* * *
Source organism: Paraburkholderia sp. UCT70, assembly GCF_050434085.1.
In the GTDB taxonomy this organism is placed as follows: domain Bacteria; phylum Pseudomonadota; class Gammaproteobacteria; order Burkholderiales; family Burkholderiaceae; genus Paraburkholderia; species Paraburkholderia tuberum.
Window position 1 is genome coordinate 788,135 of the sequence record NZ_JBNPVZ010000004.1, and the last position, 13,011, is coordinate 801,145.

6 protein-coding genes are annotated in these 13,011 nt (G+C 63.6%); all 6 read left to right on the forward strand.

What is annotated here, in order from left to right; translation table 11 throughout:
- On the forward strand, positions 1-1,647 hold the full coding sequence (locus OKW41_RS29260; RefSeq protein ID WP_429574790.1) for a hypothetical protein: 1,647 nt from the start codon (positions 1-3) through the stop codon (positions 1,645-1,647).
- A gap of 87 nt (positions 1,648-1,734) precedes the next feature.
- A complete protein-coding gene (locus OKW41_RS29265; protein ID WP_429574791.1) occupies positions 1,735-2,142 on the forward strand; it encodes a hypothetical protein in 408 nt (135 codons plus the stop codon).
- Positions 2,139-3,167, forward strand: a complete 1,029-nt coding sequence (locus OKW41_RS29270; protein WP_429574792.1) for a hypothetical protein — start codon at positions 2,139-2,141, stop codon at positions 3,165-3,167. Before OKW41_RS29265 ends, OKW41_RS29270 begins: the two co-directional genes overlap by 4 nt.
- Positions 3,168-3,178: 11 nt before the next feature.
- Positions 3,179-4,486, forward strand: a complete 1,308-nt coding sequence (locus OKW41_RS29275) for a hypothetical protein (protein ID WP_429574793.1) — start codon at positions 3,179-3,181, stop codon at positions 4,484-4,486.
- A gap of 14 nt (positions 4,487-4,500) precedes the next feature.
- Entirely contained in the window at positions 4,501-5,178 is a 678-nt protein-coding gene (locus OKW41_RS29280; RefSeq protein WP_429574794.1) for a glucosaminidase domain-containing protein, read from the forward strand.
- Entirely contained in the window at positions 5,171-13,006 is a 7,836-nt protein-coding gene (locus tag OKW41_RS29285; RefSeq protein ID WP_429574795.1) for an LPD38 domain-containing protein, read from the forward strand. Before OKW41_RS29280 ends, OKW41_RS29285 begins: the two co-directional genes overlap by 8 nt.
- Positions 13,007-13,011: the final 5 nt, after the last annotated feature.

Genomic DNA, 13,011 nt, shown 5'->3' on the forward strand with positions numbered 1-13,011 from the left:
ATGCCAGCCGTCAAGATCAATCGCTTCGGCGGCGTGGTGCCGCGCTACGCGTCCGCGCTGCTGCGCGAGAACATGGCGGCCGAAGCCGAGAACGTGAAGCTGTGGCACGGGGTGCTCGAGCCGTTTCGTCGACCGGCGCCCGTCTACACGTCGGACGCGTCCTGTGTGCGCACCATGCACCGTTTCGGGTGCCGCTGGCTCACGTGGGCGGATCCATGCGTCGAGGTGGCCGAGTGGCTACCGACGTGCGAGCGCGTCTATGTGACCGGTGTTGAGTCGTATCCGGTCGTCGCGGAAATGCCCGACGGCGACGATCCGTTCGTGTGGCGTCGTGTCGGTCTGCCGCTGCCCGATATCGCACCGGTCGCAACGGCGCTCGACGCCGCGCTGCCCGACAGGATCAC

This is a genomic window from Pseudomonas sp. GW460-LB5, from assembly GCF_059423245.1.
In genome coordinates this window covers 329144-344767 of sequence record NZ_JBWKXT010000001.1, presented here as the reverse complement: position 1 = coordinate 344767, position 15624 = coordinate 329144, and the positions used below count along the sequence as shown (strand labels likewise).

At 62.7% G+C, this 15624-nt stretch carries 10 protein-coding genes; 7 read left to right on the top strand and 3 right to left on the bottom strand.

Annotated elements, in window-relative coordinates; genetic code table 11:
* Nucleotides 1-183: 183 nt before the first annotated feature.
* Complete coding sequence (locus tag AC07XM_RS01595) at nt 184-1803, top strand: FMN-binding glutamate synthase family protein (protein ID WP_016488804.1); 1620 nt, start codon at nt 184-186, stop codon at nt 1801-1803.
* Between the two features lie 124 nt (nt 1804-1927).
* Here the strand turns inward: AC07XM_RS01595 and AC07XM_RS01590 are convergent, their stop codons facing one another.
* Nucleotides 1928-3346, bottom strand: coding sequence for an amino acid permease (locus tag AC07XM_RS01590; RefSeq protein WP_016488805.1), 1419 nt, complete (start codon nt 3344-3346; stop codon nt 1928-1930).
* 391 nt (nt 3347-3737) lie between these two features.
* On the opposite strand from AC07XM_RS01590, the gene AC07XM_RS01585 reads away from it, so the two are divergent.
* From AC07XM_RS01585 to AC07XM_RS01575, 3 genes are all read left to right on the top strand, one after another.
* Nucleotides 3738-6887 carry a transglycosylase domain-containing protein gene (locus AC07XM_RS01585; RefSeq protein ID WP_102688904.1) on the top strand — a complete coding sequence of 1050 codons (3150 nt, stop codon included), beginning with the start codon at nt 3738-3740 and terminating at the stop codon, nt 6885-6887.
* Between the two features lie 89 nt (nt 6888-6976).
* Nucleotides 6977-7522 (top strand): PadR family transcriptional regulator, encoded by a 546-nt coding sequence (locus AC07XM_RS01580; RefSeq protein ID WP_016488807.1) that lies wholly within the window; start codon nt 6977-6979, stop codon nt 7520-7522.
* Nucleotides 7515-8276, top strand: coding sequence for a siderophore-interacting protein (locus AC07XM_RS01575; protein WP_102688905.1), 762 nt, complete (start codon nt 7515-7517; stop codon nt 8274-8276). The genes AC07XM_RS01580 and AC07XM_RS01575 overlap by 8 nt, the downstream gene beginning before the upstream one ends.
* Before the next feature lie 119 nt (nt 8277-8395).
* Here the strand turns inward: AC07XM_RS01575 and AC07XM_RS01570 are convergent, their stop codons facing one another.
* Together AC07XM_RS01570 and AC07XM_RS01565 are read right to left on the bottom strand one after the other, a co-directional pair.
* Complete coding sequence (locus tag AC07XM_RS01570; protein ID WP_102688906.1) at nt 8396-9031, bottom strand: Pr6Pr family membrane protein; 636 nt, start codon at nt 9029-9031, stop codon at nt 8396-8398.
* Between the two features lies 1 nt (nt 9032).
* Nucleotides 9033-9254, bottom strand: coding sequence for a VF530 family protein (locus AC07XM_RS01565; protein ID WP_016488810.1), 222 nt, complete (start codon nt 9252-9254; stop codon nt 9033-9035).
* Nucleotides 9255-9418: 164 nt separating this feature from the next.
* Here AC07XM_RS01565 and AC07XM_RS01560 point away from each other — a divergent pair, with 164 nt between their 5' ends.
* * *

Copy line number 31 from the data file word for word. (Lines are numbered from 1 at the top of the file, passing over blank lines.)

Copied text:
* Between the two features lie 89 nt (nt 6888-6976).